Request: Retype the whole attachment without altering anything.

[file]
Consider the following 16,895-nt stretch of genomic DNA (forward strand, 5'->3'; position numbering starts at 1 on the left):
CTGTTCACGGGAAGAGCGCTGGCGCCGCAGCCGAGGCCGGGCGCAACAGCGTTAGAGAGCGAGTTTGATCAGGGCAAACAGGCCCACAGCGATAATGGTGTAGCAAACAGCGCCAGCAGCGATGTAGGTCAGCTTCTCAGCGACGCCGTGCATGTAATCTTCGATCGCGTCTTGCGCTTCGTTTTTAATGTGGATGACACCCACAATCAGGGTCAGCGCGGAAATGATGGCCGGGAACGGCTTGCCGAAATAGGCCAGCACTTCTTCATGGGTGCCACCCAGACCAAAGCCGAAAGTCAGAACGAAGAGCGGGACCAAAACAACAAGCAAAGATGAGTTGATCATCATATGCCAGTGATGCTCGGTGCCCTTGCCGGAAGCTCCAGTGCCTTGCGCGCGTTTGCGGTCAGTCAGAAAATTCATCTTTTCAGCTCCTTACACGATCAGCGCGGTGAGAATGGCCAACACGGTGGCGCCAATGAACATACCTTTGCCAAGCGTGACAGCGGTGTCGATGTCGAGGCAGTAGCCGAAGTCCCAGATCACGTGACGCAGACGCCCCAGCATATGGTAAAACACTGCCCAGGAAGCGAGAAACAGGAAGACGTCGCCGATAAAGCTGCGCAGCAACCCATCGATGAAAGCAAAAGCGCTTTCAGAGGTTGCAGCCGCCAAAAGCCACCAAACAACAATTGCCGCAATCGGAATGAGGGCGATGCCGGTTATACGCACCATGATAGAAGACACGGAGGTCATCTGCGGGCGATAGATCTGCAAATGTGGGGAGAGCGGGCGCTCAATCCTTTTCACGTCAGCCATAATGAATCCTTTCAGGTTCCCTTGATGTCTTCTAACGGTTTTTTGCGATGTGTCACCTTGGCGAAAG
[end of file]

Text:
Consider the following 16,895-nt stretch of genomic DNA (forward strand, 5'->3'; position numbering starts at 1 on the left):
CTGTTCACGGGAAGAGCGCTGGCGCCGCAGCCGAGGCCGGGCGCAACAGCGTTAGAGAGCGAGTTTGATCAGGGCAAACAGGCCCACAGCGATAATGGTGTAGCAAACAGCGCCAGCAGCGATGTAGGTCAGCTTCTCAGCGACGCCGTGCATGTAATCTTCGATCGCGTCTTGCGCTTCGTTTTTAATGTGGATGACACCCACAATCAGGGTCAGCGCGGAAATGATGGCCGGGAACGGCTTGCCGAAATAGGCCAGCACTTCTTCATGGGTGCCACCCAGACCAAAGCCGAAAGTCAGAACGAAGAGCGGGACCAAAACAACAAGCAAAGATGAGTTGATCATCATATGCCAGTGATGCTCGGTGCCCTTGCCGGAAGCTCCAGTGCCTTGCGCGCGTTTGCGGTCAGTCAGAAAATTCATCTTTTCAGCTCCTTACACGATCAGCGCGGTGAGAATGGCCAACACGGTGGCGCCAATGAACATACCTTTGCCAAGCGTGACAGCGGTGTCGATGTCGAGGCAGTAGCCGAAGTCCCAGATCACGTGACGCAGACGCCCCAGCATATGGTAAAACACTGCCCAGGAAGCGAGAAACAGGAAGACGTCGCCGATAAAGCTGCGCAGCAACCCATCGATGAAAGCAAAAGCGCTTTCAGAGGTTGCAGCCGCCAAAAGCCACCAAACAACAATTGCCGCAATCGGAATGAGGGCGATGCCGGTTATACGCACCATGATAGAAGACACGGAGGTCATCTGCGGGCGATAGATCTGCAAATGTGGGGAGAGCGGGCGCTCAATCCTTTTCACGTCAGCCATAATGAATCCTTTCAGGTTCCCTTGATGTCTTCTAACGGTTTTTTGCGATGTGTCACCTTGGCGAAAG